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Crucial coronavirus vaccine results are unlikely to come in October, JPMorgan biotech analysts concluded after running 10,000 simulations on how these studies could play out.
Vaccines have progressed with unprecedented speed, with a handful of vaccine candidates now in the final stage of clinical testing. These phase-three trials are recruiting tens of thousands of volunteers to determine if a shot is safe and can actually prevent infection or disease compared to a group receiving a placebo.
While there are more than 175 vaccine candidates in research and 32 shots in clinical trials, three programs have separated from the pack with the speediest timelines. These programs — led by Moderna, Pfizer and BioNTech, and AstraZeneca — are aiming to produce pivotal data this fall that could support an emergency approval.
AstraZeneca’s candidate recently hit a stumbling block, as a participant suffered a serious side effect in the trial leading the company to pause its studies. While the UK-based trial has now resumed, other global studies, including in the US, remain on hold with researchers investigating the adverse event.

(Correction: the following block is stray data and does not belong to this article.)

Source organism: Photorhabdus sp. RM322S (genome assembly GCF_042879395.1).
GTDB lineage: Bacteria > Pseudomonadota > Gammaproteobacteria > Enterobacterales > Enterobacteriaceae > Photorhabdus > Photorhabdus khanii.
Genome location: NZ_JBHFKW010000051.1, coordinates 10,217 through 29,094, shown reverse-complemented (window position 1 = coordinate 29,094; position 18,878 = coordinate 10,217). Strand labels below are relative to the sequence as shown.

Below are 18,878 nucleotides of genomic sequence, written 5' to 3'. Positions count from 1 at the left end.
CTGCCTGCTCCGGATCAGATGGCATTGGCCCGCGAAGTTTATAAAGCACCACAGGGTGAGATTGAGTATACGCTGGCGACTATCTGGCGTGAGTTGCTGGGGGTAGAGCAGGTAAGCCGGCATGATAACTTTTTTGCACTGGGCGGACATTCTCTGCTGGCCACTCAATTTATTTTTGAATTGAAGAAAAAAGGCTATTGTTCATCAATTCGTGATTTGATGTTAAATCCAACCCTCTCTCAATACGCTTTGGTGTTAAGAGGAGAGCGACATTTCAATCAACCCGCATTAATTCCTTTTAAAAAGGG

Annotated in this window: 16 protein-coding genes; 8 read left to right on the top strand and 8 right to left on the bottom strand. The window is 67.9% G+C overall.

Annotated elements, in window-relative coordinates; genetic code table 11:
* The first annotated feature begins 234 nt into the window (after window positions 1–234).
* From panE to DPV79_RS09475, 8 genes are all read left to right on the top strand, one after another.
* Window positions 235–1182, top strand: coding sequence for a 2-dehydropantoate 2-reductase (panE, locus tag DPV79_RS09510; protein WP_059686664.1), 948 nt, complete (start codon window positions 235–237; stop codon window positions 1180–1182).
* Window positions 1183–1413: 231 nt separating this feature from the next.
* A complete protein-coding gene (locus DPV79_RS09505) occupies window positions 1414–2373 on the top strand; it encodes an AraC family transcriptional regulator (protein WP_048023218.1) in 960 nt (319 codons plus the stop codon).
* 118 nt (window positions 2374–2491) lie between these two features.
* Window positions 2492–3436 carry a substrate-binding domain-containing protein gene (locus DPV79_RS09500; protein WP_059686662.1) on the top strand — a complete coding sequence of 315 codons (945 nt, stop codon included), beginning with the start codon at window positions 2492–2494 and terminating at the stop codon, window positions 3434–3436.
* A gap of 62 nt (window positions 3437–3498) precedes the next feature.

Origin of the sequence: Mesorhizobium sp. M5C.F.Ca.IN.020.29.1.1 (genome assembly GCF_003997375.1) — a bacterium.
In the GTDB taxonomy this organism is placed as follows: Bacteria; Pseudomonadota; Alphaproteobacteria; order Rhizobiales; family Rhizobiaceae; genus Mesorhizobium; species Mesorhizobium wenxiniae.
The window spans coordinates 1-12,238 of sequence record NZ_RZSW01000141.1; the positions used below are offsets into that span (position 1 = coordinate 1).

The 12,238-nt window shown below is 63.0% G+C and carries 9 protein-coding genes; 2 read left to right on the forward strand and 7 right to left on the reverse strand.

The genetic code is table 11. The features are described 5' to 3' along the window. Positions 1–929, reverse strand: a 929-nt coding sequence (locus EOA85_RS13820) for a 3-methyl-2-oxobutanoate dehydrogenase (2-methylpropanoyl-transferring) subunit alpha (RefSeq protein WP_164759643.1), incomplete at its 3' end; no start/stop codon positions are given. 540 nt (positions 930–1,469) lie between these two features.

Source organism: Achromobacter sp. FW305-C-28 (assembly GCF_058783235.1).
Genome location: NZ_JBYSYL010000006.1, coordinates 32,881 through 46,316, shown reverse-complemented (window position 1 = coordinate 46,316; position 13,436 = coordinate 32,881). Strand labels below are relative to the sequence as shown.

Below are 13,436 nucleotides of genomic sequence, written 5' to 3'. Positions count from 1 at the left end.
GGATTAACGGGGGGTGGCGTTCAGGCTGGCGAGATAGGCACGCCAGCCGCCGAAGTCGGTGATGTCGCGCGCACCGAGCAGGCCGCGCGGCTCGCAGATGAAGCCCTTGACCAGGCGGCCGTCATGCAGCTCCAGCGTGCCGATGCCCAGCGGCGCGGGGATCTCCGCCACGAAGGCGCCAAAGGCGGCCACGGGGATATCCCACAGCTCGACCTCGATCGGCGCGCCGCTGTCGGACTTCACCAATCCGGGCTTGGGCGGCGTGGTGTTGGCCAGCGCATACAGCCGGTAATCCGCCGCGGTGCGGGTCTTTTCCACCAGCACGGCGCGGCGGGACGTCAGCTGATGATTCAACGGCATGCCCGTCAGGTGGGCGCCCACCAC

JPMorgan analysts ran 1,000 simulations across 10 potential scenarios for Pfizer’s and Moderna’s vaccines. They found a “low probability” for data to come in October. It’s more likely we’ll get key data from these trials in November or December, according to their analysis.
The timing for data has become an intense area of debate, particularly as President Donald Trump has explicitly tied a vaccine readout to the November 3 election date. While Pfizer CEO Albert Bourla has repeatedly expressed confidence that the New York pharma will have efficacy data by the end of October, top vaccine experts have been less optimistic.
Moncef Slaoui, the chief advisor to the Trump administration’s vaccine development program Operation Warp Speed, said having data in October is “extremely unlikely.” Dr. Anthony Fauci, the nation’s top infectious disease expert, has also called the October timeline unlikely but not impossible.
Read more: Don’t expect a coronavirus vaccine before the election — here’s the likely timeline according to doctors, government officials, and analysts
Further muddying the waters, Pfizer and Moderna haven’t spelled out exactly how interim analyses will be done and what will be required to stop the trial early.
“We’ll be the first to acknowledge that what actually occurs is a moving target given our incomplete knowledge of Phase 3 trial design details / characteristics, the difficulty of forecasting infection rates, random chance, and unknown unknowns,” JPMorgan analysts noted.
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Source:: Business Insider